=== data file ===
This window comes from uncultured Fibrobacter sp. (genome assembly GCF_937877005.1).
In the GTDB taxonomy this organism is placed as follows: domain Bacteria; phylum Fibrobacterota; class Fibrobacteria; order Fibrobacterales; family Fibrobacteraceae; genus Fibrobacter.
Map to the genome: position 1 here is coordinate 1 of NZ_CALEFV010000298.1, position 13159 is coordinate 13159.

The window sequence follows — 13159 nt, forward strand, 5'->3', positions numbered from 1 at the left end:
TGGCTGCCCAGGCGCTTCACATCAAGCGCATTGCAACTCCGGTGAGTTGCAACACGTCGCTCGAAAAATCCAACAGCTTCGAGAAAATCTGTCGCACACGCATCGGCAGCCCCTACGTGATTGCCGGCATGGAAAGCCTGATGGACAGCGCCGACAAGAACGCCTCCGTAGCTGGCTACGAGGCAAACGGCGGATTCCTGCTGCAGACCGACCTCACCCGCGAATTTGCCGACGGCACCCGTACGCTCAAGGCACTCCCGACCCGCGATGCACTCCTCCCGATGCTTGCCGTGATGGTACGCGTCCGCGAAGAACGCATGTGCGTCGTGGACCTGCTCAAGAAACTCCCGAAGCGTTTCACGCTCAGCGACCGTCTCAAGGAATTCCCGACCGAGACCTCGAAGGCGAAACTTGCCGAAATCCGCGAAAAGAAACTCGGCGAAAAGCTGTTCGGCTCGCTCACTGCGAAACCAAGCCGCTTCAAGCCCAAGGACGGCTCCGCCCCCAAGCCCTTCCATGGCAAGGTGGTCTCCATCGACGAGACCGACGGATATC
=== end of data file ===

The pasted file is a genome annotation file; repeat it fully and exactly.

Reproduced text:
This window comes from uncultured Fibrobacter sp. (genome assembly GCF_937877005.1).
In the GTDB taxonomy this organism is placed as follows: domain Bacteria; phylum Fibrobacterota; class Fibrobacteria; order Fibrobacterales; family Fibrobacteraceae; genus Fibrobacter.
Map to the genome: position 1 here is coordinate 1 of NZ_CALEFV010000298.1, position 13159 is coordinate 13159.

The window sequence follows — 13159 nt, forward strand, 5'->3', positions numbered from 1 at the left end:
TGGCTGCCCAGGCGCTTCACATCAAGCGCATTGCAACTCCGGTGAGTTGCAACACGTCGCTCGAAAAATCCAACAGCTTCGAGAAAATCTGTCGCACACGCATCGGCAGCCCCTACGTGATTGCCGGCATGGAAAGCCTGATGGACAGCGCCGACAAGAACGCCTCCGTAGCTGGCTACGAGGCAAACGGCGGATTCCTGCTGCAGACCGACCTCACCCGCGAATTTGCCGACGGCACCCGTACGCTCAAGGCACTCCCGACCCGCGATGCACTCCTCCCGATGCTTGCCGTGATGGTACGCGTCCGCGAAGAACGCATGTGCGTCGTGGACCTGCTCAAGAAACTCCCGAAGCGTTTCACGCTCAGCGACCGTCTCAAGGAATTCCCGACCGAGACCTCGAAGGCGAAACTTGCCGAAATCCGCGAAAAGAAACTCGGCGAAAAGCTGTTCGGCTCGCTCACTGCGAAACCAAGCCGCTTCAAGCCCAAGGACGGCTCCGCCCCCAAGCCCTTCCATGGCAAGGTGGTCTCCATCGACGAGACCGACGGATATC